“The Law” for a snow day (Sunday)

Sometimes during MN winters, cancelling worship is the right thing to do. Here’s the sermon I would have preached, if it hadn’t have been for the snowstorm.

Isaiah 58:1-12

Matthew 5:13-20

The Law gets a bad reputation, but perhaps unfairly so. The Law can include the Ten Commandments, more minor ordinances, or just be shorthand in our minds for “God’s authority to tell us what to do.” It can feel oppressive or judgmental to we who are already burdened enough by the judgment of this world and ourselves. But if Jesus is, as he says, a fulfillment of the Law, then God giving us Law is an act of love. The Law of God is meant to give us order, the safe parameters in which all people can thrive. We cannot thrive if we are constantly caught in the back-and -forth of being victims or oppressors in dangerous power dynamics. The Law shows us not only how to live with one another, but how to live in relationship with God. When we are confronted with the commandments, for example, we know that we are not capable of keeping them. We realize that God is worthy of awe and gratitude for creating, redeeming and loving us, when we clearly are not able to do any of those things for ourselves.

“Do not think that I have come to abolish the law or the prophets,” Jesus says, “I have come not to abolish but to fulfill.”

So what might it mean to us, that Jesus became one of us in order to fulfill the commands of the Law and the warnings and promises of the prophets? I don’t think it is that awful paying-the-price-to-an-angry-God-in-place-of-us “atonement” theory; because that is not the kind of God Jesus embodies in any thing he does on this earth. That doesn’t seem to be how Israelites saw sacrifices either. In Leviticus, for example, Aaron was commanded to give a sin offering and a burnt offering of atonement for himself and the people. But listen, the command is given with these words: “so that the glory of the Lord may appear to you.” Sacrifices were not a way to appease or manipulate the God of Abraham into forgiveness or a better mood – as if human beings have that kind of influence. They were to orient us towards God so we could see God’s glory. The Law does not demand a sacrifice in order for God to love you. God is already there. The Law is another expression of that love.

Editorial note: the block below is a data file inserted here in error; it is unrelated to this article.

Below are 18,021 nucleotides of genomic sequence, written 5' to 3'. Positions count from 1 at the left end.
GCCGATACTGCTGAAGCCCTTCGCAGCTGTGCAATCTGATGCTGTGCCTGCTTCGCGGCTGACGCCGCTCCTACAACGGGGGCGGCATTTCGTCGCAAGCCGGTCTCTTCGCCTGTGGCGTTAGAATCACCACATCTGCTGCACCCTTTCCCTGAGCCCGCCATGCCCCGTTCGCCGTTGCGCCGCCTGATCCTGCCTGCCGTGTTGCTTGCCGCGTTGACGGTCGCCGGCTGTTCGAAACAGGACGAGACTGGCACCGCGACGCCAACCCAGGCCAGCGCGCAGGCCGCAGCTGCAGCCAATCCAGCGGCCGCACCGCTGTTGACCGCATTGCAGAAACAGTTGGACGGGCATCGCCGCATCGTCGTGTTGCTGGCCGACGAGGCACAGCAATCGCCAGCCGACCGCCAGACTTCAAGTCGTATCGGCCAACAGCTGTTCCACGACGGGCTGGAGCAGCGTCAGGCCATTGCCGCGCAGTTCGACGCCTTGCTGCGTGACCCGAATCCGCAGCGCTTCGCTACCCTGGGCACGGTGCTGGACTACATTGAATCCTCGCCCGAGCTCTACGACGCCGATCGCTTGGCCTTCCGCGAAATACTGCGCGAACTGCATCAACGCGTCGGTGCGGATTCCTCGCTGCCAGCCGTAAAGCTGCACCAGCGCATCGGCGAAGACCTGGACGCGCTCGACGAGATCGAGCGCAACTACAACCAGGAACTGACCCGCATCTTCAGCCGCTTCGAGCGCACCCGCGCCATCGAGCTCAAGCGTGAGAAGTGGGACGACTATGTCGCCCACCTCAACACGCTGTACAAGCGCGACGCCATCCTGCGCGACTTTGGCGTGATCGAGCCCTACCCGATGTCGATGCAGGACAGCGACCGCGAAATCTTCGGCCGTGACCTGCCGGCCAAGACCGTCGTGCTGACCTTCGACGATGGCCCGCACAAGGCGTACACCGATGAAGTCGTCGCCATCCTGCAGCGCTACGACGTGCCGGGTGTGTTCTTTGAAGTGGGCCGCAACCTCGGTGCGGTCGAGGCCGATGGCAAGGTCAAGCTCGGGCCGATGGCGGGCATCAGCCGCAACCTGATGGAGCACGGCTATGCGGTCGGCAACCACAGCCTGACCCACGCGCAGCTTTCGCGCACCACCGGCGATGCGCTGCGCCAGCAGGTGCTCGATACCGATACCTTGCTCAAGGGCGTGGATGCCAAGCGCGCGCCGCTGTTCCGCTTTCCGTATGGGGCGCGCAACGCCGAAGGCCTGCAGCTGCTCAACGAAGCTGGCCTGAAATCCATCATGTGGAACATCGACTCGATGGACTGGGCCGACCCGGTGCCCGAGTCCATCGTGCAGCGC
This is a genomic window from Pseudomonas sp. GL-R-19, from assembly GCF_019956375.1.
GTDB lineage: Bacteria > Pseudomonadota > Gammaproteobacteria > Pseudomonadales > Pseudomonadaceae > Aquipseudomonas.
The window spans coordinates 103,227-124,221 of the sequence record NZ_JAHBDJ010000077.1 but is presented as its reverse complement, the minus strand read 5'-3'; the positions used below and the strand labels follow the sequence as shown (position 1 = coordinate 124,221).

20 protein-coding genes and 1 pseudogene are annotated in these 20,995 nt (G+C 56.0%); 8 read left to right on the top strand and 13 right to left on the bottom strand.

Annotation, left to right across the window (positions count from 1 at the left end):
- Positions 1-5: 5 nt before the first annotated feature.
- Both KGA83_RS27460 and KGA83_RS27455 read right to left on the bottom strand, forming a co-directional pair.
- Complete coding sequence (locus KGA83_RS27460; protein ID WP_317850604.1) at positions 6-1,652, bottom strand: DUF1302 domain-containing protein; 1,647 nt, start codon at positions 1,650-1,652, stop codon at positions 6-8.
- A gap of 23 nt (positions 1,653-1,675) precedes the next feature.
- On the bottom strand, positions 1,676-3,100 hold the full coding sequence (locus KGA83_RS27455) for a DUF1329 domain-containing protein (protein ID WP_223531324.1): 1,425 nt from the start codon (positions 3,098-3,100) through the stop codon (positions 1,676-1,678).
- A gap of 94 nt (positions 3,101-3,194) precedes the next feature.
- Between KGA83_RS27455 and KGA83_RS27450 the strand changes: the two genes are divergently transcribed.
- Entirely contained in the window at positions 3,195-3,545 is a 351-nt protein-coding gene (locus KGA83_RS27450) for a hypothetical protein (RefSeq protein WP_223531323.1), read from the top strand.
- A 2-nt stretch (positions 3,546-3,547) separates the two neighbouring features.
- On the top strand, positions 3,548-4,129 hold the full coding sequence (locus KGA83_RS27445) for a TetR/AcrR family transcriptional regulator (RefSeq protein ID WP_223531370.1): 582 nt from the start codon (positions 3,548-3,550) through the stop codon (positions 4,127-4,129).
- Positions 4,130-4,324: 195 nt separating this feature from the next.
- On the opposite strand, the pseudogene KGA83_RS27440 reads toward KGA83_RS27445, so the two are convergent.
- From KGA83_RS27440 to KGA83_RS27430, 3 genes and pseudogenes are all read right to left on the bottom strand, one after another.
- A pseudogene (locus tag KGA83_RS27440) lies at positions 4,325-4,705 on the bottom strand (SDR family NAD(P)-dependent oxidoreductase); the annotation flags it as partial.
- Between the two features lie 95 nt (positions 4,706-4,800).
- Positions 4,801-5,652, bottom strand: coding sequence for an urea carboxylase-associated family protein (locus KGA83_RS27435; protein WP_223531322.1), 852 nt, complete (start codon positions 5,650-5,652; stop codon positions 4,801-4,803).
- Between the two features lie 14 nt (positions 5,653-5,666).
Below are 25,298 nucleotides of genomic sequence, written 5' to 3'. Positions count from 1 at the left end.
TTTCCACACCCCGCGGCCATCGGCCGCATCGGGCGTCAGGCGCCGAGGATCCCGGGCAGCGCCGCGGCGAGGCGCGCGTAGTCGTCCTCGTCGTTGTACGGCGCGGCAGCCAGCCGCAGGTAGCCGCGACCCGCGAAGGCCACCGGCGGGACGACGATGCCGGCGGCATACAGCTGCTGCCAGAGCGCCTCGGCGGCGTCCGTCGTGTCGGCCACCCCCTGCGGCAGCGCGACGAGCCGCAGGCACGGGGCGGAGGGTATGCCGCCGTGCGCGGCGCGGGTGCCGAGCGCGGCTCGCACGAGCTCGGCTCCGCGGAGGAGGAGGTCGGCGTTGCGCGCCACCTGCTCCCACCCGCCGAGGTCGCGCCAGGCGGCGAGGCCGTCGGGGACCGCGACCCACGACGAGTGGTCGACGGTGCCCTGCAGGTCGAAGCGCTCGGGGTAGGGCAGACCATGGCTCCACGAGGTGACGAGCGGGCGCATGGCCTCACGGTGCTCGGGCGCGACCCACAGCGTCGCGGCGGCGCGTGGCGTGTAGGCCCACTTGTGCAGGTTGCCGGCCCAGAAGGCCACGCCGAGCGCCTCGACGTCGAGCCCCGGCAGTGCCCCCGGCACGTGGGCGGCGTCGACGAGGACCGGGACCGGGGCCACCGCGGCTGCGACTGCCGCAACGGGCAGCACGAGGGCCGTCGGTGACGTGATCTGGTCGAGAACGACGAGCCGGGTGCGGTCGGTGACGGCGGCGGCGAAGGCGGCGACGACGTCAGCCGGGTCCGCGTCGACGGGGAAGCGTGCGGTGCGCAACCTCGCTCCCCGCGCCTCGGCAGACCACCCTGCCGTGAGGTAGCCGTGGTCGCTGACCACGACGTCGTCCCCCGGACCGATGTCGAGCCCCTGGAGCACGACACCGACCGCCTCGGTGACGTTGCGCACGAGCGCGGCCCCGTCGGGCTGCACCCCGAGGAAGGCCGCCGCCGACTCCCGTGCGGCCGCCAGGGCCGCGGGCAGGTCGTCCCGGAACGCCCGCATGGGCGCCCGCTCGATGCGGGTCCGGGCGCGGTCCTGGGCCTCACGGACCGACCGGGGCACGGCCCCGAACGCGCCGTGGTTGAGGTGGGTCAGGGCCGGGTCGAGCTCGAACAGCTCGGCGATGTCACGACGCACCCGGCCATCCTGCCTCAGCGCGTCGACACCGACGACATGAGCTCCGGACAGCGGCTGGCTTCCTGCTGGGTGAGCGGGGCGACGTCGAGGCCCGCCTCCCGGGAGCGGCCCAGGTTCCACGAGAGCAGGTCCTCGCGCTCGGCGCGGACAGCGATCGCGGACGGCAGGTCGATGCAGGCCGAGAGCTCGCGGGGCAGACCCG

So, how does he do it? Jesus fulfills the Law and prophets, by interpreting them, showing that they are not dead words to be followed by habit, but living words to engage with as we relate to other people. He interpreted them in his teachings, in his public acts of protest and healing, and even in how he faced own death. Jesus constantly pushed the boundaries of what was clean or unclean, allowed on the sabbath, or with whom you should eat. He often taught in parables, tricky stories that could be seen from multiple angles, and in fact need to be wrestled with to get meaning out of them. He made his hearers engage with God’s messages, instead of just memorize by rote. He was living testimony that a dead, flat interpretation of Scripture is not what God desires. Jesus modeled a flexible engagement with the Words of God that we must interpret for our own time and situations. This is how he fulfills the Law, by taking it into his life in all its meaning, and history and reverence for God, with the real life people surrounding him as a major factor in how he interprets the Law and Prophets.

In our Old Testament reading from Isaiah today, the Lord God is irate over people doing thoughtless fasting, presumably because that is what the written Law prescribes for how to act righteous. “As if they were a nation that practiced righteousness and did not forsake the ordinance of their God.” God doesn’t want those fasts. God wants us to fast from injustice, to cut out of our lives the exploitation of others, until the void it leaves aches like a hunger. “Is not this the fast that I choose: to loose the bonds of injustice, to undo the thongs of the yoke, to let the oppressed go free, and to break every yoke? Is it not to share your bread with the hungry, and bring the homeless poor into your house; when you see the naked, to cover them, and not to hide yourself from your own kin?” What does that look like today? What would we be fasting from, if we were going to painfully cut out exploiting others? Interpret the Law in your own context, and live it out to the extreme, exhorts the prophet!

“Then your light shall break forth like the dawn” Isaiah promises. And Jesus repeats, but changes the verb tense: “You are the light of the world. You are the salt of the earth.” Not in the past tense: “Back in the day, people were faithful, had integrity, cared for each other. They were the salt of the earth, light of the world.” Nope. Neither does Jesus say it in the conditional tense: “Do this, and then you could be the light of the world” Nope. He is declaring the truth in the present to those listening: “You are the salt of the earth. You are the light of the world.”

You, interpreters of God’s Word in your own lives, responding to injustice and sharing what you have, you are here to enliven the whole earth. To change the flavor of the conversation, to show people there is way more to see than ominous shadows when looking towards God. You change the equation, with your saltiness and your shining a light from different angles and into neglected corners. It is our Christ-like job to re-interpret how God’s love stretches to the margins, in fact, it is a fulfillment of the Law. Interpret away; it’s what Jesus would do.

 

Author: LAMPomrenke

Wordsmith. Cultivator of family memories. Lutheran pastor. Author of Embodied: Clergy Women and the Solidarity of a Mothering God

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